HEukarya - Eukaryotic Gene Expression Eukaryotic...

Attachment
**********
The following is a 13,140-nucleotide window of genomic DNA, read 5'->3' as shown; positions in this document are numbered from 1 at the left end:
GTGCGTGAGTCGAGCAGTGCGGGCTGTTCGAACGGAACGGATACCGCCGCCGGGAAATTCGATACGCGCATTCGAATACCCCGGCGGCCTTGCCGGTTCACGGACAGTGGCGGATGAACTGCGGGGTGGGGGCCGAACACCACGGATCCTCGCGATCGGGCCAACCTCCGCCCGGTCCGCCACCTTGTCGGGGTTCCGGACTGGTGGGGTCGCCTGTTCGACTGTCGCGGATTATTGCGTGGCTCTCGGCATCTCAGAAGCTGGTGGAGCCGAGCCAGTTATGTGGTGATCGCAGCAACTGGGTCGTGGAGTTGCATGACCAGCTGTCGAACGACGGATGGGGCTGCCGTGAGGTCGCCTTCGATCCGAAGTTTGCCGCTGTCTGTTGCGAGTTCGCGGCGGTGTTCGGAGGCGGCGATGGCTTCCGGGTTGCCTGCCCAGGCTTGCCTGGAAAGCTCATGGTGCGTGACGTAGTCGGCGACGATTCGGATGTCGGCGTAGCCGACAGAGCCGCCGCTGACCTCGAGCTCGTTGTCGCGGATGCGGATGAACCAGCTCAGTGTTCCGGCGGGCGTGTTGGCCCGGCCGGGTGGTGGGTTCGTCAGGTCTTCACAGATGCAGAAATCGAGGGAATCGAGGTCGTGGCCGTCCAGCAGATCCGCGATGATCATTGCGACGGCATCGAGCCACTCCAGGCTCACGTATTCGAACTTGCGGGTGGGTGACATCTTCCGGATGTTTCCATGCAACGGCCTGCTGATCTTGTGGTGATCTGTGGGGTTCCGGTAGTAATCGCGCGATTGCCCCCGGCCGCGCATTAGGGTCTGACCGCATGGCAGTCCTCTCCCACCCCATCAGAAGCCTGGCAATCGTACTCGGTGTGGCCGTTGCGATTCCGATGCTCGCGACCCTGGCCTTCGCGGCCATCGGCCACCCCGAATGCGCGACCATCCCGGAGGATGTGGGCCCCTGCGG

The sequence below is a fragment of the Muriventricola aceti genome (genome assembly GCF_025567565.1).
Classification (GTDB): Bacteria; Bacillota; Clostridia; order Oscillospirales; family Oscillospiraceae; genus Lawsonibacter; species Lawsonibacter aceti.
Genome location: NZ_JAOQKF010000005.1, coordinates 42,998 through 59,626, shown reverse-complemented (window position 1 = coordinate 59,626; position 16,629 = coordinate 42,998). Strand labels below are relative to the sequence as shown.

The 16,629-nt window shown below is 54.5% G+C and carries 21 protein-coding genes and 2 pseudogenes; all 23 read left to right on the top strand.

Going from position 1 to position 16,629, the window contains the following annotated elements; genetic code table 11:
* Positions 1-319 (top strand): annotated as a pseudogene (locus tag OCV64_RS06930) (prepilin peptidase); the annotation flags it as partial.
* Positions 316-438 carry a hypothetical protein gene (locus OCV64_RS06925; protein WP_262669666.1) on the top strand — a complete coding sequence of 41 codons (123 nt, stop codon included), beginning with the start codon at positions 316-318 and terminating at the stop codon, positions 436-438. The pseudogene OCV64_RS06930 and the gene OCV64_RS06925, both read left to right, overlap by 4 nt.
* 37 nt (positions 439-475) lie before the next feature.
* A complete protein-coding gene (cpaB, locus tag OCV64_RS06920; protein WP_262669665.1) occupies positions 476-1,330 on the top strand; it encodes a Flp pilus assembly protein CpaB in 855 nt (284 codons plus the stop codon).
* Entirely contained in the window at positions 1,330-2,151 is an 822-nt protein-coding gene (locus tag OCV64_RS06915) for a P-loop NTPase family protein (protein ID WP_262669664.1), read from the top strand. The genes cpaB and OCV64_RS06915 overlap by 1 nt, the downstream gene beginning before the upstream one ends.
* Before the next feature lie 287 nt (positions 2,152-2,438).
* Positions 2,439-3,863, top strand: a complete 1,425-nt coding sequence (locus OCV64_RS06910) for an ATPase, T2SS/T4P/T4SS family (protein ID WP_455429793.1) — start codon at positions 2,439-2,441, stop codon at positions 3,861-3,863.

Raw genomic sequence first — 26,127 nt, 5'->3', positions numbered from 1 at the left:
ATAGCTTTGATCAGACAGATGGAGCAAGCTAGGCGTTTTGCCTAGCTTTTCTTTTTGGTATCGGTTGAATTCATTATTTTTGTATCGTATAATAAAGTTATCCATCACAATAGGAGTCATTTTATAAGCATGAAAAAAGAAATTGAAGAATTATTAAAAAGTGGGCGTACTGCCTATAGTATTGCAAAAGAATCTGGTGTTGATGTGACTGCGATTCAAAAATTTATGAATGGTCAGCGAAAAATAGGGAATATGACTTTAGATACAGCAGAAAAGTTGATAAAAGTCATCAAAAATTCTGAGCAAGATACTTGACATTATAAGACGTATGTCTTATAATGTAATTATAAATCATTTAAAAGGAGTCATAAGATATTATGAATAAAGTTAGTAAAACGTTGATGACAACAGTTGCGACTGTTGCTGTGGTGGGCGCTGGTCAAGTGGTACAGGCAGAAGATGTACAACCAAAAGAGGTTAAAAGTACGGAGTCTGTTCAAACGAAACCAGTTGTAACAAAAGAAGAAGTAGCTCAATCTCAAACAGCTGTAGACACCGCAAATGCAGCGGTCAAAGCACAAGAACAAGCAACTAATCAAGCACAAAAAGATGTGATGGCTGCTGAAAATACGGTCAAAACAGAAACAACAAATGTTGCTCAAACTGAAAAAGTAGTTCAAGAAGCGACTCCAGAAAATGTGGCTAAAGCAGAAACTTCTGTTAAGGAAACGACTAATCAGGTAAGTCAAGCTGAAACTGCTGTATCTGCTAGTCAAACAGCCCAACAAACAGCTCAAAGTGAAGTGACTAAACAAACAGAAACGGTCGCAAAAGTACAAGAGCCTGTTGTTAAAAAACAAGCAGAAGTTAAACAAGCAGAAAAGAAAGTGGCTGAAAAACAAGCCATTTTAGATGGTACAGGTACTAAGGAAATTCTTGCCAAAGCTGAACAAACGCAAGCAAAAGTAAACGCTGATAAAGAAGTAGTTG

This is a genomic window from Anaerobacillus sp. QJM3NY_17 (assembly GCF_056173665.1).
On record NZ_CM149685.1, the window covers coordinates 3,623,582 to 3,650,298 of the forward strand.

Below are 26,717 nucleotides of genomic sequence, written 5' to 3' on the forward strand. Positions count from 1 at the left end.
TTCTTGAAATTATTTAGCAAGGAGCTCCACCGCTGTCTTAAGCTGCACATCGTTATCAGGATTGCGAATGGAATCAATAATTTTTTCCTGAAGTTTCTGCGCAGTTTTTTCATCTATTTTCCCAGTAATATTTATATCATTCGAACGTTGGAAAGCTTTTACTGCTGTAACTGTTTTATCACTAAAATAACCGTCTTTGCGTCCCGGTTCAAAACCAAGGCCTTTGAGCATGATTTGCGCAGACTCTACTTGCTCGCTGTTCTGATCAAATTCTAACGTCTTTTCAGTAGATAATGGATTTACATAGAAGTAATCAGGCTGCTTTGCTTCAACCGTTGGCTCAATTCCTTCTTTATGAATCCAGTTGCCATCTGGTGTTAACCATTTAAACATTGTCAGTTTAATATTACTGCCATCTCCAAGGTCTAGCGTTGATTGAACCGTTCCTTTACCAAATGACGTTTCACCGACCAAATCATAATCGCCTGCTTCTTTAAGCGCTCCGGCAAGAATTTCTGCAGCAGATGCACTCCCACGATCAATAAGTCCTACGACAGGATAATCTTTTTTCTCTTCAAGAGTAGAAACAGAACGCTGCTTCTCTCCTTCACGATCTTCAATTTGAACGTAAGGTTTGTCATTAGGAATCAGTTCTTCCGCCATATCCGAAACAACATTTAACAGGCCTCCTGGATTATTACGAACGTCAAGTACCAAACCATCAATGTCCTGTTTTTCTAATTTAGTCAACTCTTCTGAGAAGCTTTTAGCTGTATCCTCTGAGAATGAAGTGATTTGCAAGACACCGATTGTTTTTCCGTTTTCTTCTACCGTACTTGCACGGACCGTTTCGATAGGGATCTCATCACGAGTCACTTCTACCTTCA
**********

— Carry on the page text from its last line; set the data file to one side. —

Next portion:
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Unformatted text preview: Eukaryotic Gene Expression Eukaryotic Genomes & Gene Expression Eukaryotic Cells Have Multiple Chromosomes • Eukaryotic cells have 5 –20x more DNA per cell than do bacteria. • Divided into linear dsDNA + proteins : chromosomes • Typical chromosome averages ~1.5x10 8 nucleotide pairs. – If straight strands would be ~ 4 cm long. • Humans have 46 different chromosomes – So collectively amounts to ~ 2 m long dsDNA packed into each cell nucleus! (4 m after replication!) Plant cell just before division Stages in gene expression that can be regulated in eukaryotic cells Chromatin: nondividing cells Signal DNA RNA NUCLEUS Chromatin Chromatin modification: DNA unpacking involving histone acetylation and DNA demethlation Gene available for transcription Gene Transcription Exon Primary transcript Intron RNA processing Tail Cap • DNA is coiled to pack into nucleus mRNA in nucleus Transport to cytoplasm CYTOPLASM mRNA in cytoplasm Degradation of mRNA • Different degrees of coiling and packing Translation Polypetide Cleavage Chemical modification Transport to cellular destination Active protein Degradation of protein Degraded protein Figure 19.3 Levels of chromatin packing Histone tails and the effect of acetylation 1. Transcription factors may catalyze histone acetylation 2. Acetylated histone tails may recruit transcription factors 2 nm DNA double helix Histones Histone tails Histone H1 Beads of eight histone proteins 10 nm DNA double helix Linker DNA (“string ”) Nucleosome (“bead ”) chromatin (a) Nucleosomes (10-nm fiber) 30 nm Amino acids on tails available for chemical modification (a) Histone tails protrude outward from a nucleosome Dense regions of heterochromatin Unacetylated histones Nucleosome DNA remains coiled around histone “beads ” except during replication. Figure 19.2 Heyer Histone tails Less dense regions of euchromatin Acetylated histones (b) Acetylation of histone tails promotes loose chromatin structure that permits transcription Figure 19.4 1 Eukaryotic Gene Expression DNA in a eukaryotic chromosome from a developing salamander egg During cell division • chromatin condenses into visible chromosomes • Tightly wound chromosomes segregate without tangling together More loosely coiled loops are available for transcription and gene expression. Levels of chromatin packing Cell Differentiation in Multicellular Organisms Differential Gene Expression • Even though every cell has the same genome, each cell type only uses a small subset of genes. 30 nm Nucleosome – – – – chromatin (b) 30-nm fiber Protein scaffold Loops 300 nm Scaffold (c) Looped domains (300-nm fiber) ~200 cell types in mammals Each uses only ~20% of total genes Fewer in more specialized cells Unused genes may be permanently inactivated • Histone modification – 700 nm chromosome Methylation of histone residues may condense associated DNA into non- transcribable heterochromatin • DNA methylation – – 1,400 nm Methylation of cytosines related to gene inactivation Methylated DNA may attract/bind histone deacetylation enzymes Epigenic inheritance — patterns of methylation passed on to daughter cells – (d) Metaphase chromosome Figure 47.7 Blastulation Figure 19.2 A eukaryotic gene and its transcript Processing of “primary transcript” RNA [Review Gene Expression slides!] Enhancer (distal control elements) Proximal control elements Exon Intron Exon Poly-A signal Termination sequence region Intron Exon DNA 50 to 250 adenine nucleotides added to the 3 ¢ end by poly-A synthetase using ATPs A modified methyl-guanine nucleotide added to the 5 ¢ end Upstream Chromatin changes 5¢ Protein-coding segment G PPP 5¢ Cap Polyadenylation signal AAUAAA 5¢ UTR Start codon Stop codon 3¢ UTR 3¢ Exon Intron Exon Transcription AAA…AAA Poly-A tail RNA processing mRNA degradation Figure 17.9 Intron RNA Coding segment Translation Protein processing and degradation •Cap & tail protect mRNA from rapid degradation in the cytoplasm. •Eukaryotic mRNA stay active for hours, or even days, in the cytoplasm. •Prokaryotes lack cap & tail; mRNA only lasts for minutes. Heyer Downstream Poly-A signal Cleared 3 ¢ end Intron Exon of primary RNA processing: transport Cap and tail added; introns excised and exons spliced together Transcription Promoter Primary RNA transcript 5¢ (pre-mRNA) Figure 19.5 mRNA G P P P 5¢ Cap 5¢ UTR (untranslated region) Start codon Stop codon 3¢ UTR Poly-A tail (untranslated region) • Enhancer sequences may be several kb upstream or downstream of the gene, or within an intron . • One gene may have several enhancers. 2 Eukaryotic Gene Expression A model for the action of enhancers and transcription activators Distal control element Cell type–specific transcription Enhancer Promoter Promoter Activators Gene Enhancer TATA box 1 Activator proteins bind to distal control elements grouped as an enhancer in the DNA. This enhancer has three binding sites. DNA-bending protein Available activators Group of Mediator proteins Available activators RNA Polymerase II Albumin gene not expressed Albumin gene expressed Chromatin changes 3 The activators bind to certain general transcription factors and mediator proteins, helping them form an active transcription initiation complex on the promoter. Crystallin gene Lens cell nucleus Liver cell nucleus General transcription factors 2 A DNA-bending protein brings the bound activators closer to the promoter. Other transcription factors, mediator proteins, and RNA polymerase are nearby. Albumin gene Control elements Transcription RNA processing mRNA degradation RNA Polymerase II Translation Crystallin gene Crystallin gene not expressed expressed (a) Liver cell (b) Lens cell Protein processing and degradation Transcription Initiation complex RNA synthesis Figure 19.6 Alternative RNA splicing Regulation of gene expression by microRNAs (miRNAs) 1 The microRNA ( miRNA) precursor folds back on itself, held together by hydrogen bonds. Chromatin changes Transcription RNA processing 2 An enzyme called Dicer moves along the doublestranded RNA, cutting it into shorter segments. 3 One strand of each short doublestranded RNA is degraded; the other strand (miRNA) then associates with a complex of proteins. 4 The bound miRNA can base-pair with any target mRNA that contains the complementary sequence. 5 The miRNA -protein complex prevents gene expression either by degrading the target mRNA or by blocking its translation. Translation Chromatin changes Transcription Protein processing and degradation RNA processing Exons mRNA degradation DNA Dicer Primary RNA transcript Degradation of mRNA OR miRNA or Blockage of translation Hydrogen bond Figure 19.8 Figure 19.9 Protein entering a proteasome Protein fragments (peptides) Figure 19.10 Heyer Degraded protein Polypetide Cleavage Chemical modification Transport to cellular destination Translation CYTOPLASM mRNA in nucleus Transport to cytoplasm Tail Primary transcript RNA processing Exon Intron mRNA in cytoplasm Degradation of mRNA Ubiquinated protein Cap Signal Protein to be degraded RNA Proteasome Gene Proteasome and ubiquitin to be recycled Ubiquitin Translation Protein processing and degradation DNA mRNA degradation Gene available for transcription Transcription RNA processing Transcription 2 Enzymatic components of the proteasome cut the protein into small peptides, which can be further degraded by other enzymes in the cytosol. NUCLEUS 2 The ubiquitin -tagged protein is recognized by a proteasome, which unfolds the protein and sequesters it within a central cavity. Chromatin 1 Multiple ubiquitin molecules are attached to a protein by enzymes in the cytosol. Stages in gene expression that can be regulated in eukaryotic cells Chromatin modification: DNA unpacking involving histone acetylation and DNA demethlation Degradation of a protein by a proteasome Active protein RNA splicing Target mRNA mRNA Chromatin changes Translation Protein processing and degradation Protein complex Degradation of protein mRNA degradation Figure 19.7 Figure 19.3 3 Eukaryotic Gene Expression Movement of eukaryotic transposable elements The effect of transposable elements on corn kernel color New copy of transposon Transposon DNA of genome Transposon is copied Insertion Mobile transposon (a) Transposon movement ( “copy-and-paste ” mechanism) New copy of Retrotransposon retrotransposon DNA of genome RNA Reverse transcriptase Insertion (b) Retrotransposon movement Figure 19.16 Figure 19.15 Types of DNA sequences in the human genome Exons (regions of genes coding for protein, rRNA , tRNA) (1.5%) Repetitive DNA that includes transposable elements and related sequences (44%) Introns a nd regulatory sequences (24%) Repetitive DNA unrelated to transposable elements (about 15%) Alu elements (10%) Simple sequence DNA (3%) Unique noncoding DNA (15%) Large-segment duplications (5 –6%) Figure 19.14 Heyer 4 ...